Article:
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February 8 is National Girl Scout Cookie Day

National Girl Scout Cookie Day Worldwide Weird Holidays

A “Money Counts” merit badge? I guess greed really is good.

 

The first National Girl Scout Cookie Day was celebrated on February 8, 2013, created to “highlight the real purpose of the $790-million cookie program, which is to teach girls five essential skills: goal setting, decision making, money management, business ethics, and people skills.”

It appears not everyone buys into GSblog’s statement that cookie fans should order boxes “in honor of their success in running the largest girl-led business enterprise in the world.”

While researching this seemingly sweet and innocent holiday, I discovered a groundswell of belief that these cookie pushers have darker purposes. I found it in, of all places, The Washington Post, in the comment section of an article about how supply chain problems are affecting the production of Girl Scout cookies.

For context, a top article that day stated Biden’s White House would distribute 400 million free N95 masks to help control the spread of COVID-19, which continues to ravage Earth’s populace abetted by a concurrent plague of ignorance.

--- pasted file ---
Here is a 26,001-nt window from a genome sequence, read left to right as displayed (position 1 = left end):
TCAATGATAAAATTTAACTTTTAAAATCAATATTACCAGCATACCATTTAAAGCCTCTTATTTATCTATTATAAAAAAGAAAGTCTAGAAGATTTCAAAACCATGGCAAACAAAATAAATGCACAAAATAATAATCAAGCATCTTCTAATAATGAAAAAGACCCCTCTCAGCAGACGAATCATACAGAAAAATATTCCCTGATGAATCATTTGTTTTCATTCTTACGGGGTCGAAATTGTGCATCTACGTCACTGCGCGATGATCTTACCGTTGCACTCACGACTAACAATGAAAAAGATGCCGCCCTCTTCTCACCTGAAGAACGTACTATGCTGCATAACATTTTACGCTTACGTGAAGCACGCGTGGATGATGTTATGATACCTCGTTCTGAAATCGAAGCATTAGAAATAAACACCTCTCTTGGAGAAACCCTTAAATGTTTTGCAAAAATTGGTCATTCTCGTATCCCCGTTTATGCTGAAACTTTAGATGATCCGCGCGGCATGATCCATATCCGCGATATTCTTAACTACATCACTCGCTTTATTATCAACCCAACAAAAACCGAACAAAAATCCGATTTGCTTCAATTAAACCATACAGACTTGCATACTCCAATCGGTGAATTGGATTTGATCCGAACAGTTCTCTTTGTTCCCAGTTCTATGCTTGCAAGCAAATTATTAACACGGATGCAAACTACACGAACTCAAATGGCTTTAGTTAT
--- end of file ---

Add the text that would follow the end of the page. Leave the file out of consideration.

Another story detailed how AT&T and Verizon agreed to limit their rollout of new high-speed 5G networks near airports due to their potential to interfere with “airplane safety technology.” Turns out conspiracy theorists who shriek that 5G transmits COVID-19 simply lack imagination. For my money, dying in a plane crash because some idiot is checking his phone for up-to-the-minute health advice from Joe Rogan is way scarier. (Because of course those same folks will use 5G with no sense of irony. It’s faster.)

I normally stay away from comment boards for reasons anyone who doesn’t enjoy a headlong plunge down a manhole will understand. But a story about cookies, one that mentions Adventurefuls, the new “brownie-inspired cookies with caramel flavored crème and a hint of sea salt” seemed like a low-stakes issue. (I was a Girl Scout once. I never earned a merit badge and quit owing 20¢ in dues. I shudder to think how much interest has accrued.) So I looked at the comments, curious to read some lighthearted reminiscences.

When the first few seemed to equate Girl Scout cookies with crimes against humanity, I was intrigued, lured as always by the siren song of absurdity accompanied by a chorus of achingly earnest concern.